Axing Hindsight and Rear Vision would be historically shortsighted

With little national history programming at the ABC, Hindsight and Rear Vision are precious. Allan Foster

Last week it was widely reported that several of the ABC’s best-known programs on television and radio may be axed. Among those under threat is the ABC’s only program solely devoted to history across all channels and stations, RN’s Hindsight. Rear Vision, which places contemporary events in their historical context, is also under threat. If those proposals are carried out, there will be no regular history programs on “our” ABC.

The ABC’s Charter states it must broadcast programs that “contribute to a sense of national identity and inform and entertain, and reflect the cultural diversity of, the Australian community”. Historical understanding underpins those aims, and I don’t think the ABC can fulfil them without Hindsight.

Since it began in 1997, Hindsight has consistently delivered a far broader array of historical stories on radio than television. While historical dramas and documentaries on television tend to garner more attention than those on radio, Australian history on the ABC in the last 20 years has been, at best, a sporadic affair.

Attempts to create regular history programs (Rewind) failed, in-house documentary production has disappeared, and both drama and documentary have proven highly vulnerable to the vicissitudes of government funding. While some excellent social history series and programs have been broadcast (The War That Changed Us – 2014; Utopia Girls – 2012; First Footprints – 2013; The Making of Modern Australia – 2010), they are still rare. Lightweight topics (such as ABBA and Skippy) and simplistic treatments of complex themes are still all too common in history documentaries.

That’s where Hindsight is vital: it offers hugely diverse histories, told in rigorous, imaginative ways. Radio National has history in its DNA. When it launched in 1985, it created its own Social History Unit, helmed by Tim Bowden. Under Bowden, the Social History Unit rode the wave of the social history and oral history booms of the 1970s and 1980s: not just telling histories of “ordinary” people, but allowing those people tell their stories in their own words.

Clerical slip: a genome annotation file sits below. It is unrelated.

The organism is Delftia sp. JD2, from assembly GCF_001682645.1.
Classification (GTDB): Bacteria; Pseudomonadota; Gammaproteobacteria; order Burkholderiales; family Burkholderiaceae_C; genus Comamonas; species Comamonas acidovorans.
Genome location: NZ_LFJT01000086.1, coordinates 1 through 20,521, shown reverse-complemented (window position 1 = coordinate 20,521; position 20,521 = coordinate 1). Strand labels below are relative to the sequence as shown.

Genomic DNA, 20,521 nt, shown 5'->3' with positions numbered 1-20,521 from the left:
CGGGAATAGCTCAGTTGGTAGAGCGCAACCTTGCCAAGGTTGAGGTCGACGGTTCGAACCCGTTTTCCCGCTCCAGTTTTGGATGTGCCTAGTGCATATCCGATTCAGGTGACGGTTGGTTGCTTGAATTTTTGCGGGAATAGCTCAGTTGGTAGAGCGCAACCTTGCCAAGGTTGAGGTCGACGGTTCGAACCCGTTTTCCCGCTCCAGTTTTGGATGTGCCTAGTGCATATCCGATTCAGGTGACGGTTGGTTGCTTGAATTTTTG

Bowden’s collaboration with historian Hank Nelson – Prisoners of War: Australians Under Nippon – was the first time many POWs had ever spoken of their experiences as prisoners of the Japanese during the second world war. Their accounts – broken by sobs, told in halting whispers – have lost nothing of their power today.

It is hard to imagine that these men, silent for so long, would have been able to speak of their experiences on television: it was the intimacy of radio – its very lack of images – that made telling their tales possible.

Hindsight’s great strengths have always been the range and scope of the stories it covers, and the craft and imagination with which they are told. Hindsight features typically combine interviews with accounts by eyewitnesses or descendants (or readings from actors), music, archival audio and recorded sounds to produce complex, in-depth narratives of our past.

Unlike television, which is limited in subject matter by the need for archival images and film, Hindsight can tell stories from any historical time-frame. Hindsight has been especially good at foregrounding the kinds of histories we only rarely (if ever) see on ABC television, such as Indigenous, women’s, migrant, and family histories. Where will those voices be heard if Hindsight is lost?

The surprise success of This American Life (and of narrative podcasting more broadly) reminds us radio can still captivate audiences with compelling stories. Its power is extremely well-suited to historical narratives.

Radio features (such as those produced at Hindsight) evoke time and place with sound, accent and music, allowing the listener to imagine the personalities behind the voices. Our television history documentaries, in contrast, increasingly favour leaden and literal dramatic reconstruction.

Hindsight makes history accessible to a far larger audience than history books can. Academic history books typically sell (far) fewer than 1,000 copies, while almost 90,000 people listen to the two Hindsight broadcasts every week. And consider this: the final episode of the beautiful ABC TV series The War That Changed Us, produced for a vastly larger budget and with considerably more publicity than a typical Hindsight feature, attracted just 472,000 viewers.

Hindsight has provided a crucial avenue for historians to explain their research to a large audience.

As we head into the centenary of WWI commemorations, it is more vital than ever that we remember our history is more than stories of Anzacs: Hindsight offers the ABC the best chance to meet its charter obligations while showing us our history in all its diversity.

As historian Frank Bongiorno noted in an email to me this week, “if the ABC axes Hindsight, it would not merely be killing a program but, at least so far as Australia is concerned, a genre: history on radio”.